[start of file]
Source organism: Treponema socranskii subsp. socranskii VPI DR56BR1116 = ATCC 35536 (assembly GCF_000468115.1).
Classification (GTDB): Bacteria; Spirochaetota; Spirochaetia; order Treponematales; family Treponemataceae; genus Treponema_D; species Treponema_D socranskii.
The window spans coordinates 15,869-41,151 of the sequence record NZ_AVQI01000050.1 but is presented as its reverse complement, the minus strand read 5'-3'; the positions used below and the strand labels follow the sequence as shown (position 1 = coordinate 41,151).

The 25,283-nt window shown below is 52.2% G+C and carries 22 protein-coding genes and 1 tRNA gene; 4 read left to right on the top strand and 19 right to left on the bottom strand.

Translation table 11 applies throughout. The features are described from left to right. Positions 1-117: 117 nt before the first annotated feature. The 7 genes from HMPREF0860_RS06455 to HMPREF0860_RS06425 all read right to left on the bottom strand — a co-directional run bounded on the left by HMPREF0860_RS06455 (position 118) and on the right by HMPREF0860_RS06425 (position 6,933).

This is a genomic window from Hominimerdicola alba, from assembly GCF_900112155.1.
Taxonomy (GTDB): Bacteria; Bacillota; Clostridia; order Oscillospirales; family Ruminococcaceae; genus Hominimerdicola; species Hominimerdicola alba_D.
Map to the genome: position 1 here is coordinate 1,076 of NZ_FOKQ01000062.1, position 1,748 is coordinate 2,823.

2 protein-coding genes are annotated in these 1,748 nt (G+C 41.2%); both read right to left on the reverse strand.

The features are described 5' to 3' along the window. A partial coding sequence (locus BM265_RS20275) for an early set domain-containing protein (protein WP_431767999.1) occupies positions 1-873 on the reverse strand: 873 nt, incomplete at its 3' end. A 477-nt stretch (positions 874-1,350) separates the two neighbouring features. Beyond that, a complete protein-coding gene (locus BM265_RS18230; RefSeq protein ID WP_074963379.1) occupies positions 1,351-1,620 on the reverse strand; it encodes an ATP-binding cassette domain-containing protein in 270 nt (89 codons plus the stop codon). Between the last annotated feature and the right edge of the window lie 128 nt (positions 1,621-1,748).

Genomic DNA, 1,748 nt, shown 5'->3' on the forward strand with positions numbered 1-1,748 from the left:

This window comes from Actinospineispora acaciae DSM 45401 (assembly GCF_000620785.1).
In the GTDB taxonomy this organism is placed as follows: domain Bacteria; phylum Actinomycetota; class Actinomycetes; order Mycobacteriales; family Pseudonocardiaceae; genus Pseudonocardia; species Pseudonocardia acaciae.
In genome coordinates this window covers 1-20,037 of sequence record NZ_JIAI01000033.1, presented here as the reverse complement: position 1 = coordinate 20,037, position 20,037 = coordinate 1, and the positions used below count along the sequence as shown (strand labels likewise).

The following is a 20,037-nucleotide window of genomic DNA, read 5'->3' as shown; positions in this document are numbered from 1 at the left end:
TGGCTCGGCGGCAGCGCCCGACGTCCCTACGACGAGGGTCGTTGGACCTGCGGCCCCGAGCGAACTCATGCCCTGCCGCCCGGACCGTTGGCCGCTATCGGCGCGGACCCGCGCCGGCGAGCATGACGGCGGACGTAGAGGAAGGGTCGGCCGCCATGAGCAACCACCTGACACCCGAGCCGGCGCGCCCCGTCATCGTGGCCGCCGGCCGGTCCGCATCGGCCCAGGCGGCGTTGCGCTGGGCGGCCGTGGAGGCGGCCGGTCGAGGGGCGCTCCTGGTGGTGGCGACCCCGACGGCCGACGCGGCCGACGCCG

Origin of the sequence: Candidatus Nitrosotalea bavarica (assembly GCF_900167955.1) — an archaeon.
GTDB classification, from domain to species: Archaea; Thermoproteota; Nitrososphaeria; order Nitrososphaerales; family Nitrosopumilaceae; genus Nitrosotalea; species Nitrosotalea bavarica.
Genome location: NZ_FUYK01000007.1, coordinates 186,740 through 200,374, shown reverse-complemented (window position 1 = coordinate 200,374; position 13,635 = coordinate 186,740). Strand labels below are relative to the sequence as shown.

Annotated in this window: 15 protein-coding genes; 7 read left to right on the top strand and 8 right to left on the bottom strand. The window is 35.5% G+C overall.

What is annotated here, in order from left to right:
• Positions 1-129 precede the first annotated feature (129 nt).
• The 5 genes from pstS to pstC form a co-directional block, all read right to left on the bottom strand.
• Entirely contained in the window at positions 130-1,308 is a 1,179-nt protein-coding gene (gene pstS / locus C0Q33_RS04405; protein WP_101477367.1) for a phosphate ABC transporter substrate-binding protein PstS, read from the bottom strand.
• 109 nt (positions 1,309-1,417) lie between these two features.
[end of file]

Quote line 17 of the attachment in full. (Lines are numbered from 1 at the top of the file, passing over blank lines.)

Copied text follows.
Origin of the sequence: Candidatus Nitrosotalea bavarica (assembly GCF_900167955.1) — an archaeon.